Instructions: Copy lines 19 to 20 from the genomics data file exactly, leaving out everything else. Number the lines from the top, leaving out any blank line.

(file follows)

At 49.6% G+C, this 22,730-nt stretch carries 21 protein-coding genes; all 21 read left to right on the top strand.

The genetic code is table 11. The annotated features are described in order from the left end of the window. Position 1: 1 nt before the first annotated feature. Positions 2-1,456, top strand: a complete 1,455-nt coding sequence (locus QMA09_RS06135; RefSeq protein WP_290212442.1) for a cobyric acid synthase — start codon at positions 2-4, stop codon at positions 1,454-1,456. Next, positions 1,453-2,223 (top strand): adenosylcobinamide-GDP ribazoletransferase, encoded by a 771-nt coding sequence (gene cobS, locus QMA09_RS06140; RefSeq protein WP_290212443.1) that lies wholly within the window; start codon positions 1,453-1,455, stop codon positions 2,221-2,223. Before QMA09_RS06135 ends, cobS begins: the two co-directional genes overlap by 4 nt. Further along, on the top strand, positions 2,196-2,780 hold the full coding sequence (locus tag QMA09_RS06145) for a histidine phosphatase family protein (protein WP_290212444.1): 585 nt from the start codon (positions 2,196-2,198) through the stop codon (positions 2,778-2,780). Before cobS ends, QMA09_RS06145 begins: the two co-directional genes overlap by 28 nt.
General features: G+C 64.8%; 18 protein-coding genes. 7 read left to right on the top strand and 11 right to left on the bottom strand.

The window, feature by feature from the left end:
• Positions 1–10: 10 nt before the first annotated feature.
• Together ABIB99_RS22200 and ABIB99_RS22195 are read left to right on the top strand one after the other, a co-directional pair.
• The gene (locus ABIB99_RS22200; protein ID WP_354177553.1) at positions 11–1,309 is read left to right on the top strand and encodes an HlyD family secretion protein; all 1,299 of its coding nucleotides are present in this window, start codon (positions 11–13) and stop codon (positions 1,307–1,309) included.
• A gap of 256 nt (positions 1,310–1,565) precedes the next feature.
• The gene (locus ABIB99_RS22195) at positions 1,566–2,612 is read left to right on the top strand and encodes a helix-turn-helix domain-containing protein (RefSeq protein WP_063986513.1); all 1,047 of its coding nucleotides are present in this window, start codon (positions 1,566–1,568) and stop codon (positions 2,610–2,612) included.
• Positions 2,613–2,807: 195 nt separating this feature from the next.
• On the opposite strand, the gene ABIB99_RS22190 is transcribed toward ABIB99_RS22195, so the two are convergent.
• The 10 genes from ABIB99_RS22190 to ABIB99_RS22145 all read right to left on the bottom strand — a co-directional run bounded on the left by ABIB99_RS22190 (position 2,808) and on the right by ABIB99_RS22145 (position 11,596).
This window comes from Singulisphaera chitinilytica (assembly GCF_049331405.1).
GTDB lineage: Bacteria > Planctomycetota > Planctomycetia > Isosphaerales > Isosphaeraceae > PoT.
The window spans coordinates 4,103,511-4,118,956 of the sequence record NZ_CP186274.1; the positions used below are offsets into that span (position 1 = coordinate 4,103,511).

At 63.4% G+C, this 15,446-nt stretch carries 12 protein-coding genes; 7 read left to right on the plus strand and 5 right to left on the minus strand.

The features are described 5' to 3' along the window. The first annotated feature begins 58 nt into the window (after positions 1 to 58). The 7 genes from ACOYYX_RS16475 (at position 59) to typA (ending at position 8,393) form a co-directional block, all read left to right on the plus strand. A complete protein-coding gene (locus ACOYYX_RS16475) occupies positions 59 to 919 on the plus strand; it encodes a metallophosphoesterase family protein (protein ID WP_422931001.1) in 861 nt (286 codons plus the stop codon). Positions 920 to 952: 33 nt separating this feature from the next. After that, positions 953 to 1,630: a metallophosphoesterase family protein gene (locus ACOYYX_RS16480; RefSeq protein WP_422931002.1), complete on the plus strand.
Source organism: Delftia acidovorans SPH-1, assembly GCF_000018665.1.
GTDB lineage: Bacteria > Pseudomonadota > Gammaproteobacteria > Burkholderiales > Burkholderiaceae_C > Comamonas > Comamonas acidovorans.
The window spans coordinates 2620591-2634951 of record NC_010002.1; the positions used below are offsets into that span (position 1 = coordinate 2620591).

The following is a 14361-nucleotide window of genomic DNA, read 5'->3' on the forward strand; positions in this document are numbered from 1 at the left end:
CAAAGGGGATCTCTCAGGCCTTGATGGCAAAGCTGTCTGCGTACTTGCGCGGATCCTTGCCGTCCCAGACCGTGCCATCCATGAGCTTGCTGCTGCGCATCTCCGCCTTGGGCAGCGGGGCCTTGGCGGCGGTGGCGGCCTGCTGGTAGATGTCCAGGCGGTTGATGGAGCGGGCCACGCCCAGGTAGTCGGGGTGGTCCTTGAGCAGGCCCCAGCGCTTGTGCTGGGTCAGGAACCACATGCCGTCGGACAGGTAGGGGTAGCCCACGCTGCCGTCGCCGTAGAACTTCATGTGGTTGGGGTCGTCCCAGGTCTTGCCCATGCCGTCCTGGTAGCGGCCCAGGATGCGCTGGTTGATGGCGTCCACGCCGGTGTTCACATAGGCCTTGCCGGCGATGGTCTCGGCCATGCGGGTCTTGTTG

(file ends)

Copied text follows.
GTDB lineage: Bacteria > Pseudomonadota > Gammaproteobacteria > Burkholderiales > Burkholderiaceae_C > Comamonas > Comamonas acidovorans.
The window spans coordinates 2620591-2634951 of record NC_010002.1; the positions used below are offsets into that span (position 1 = coordinate 2620591).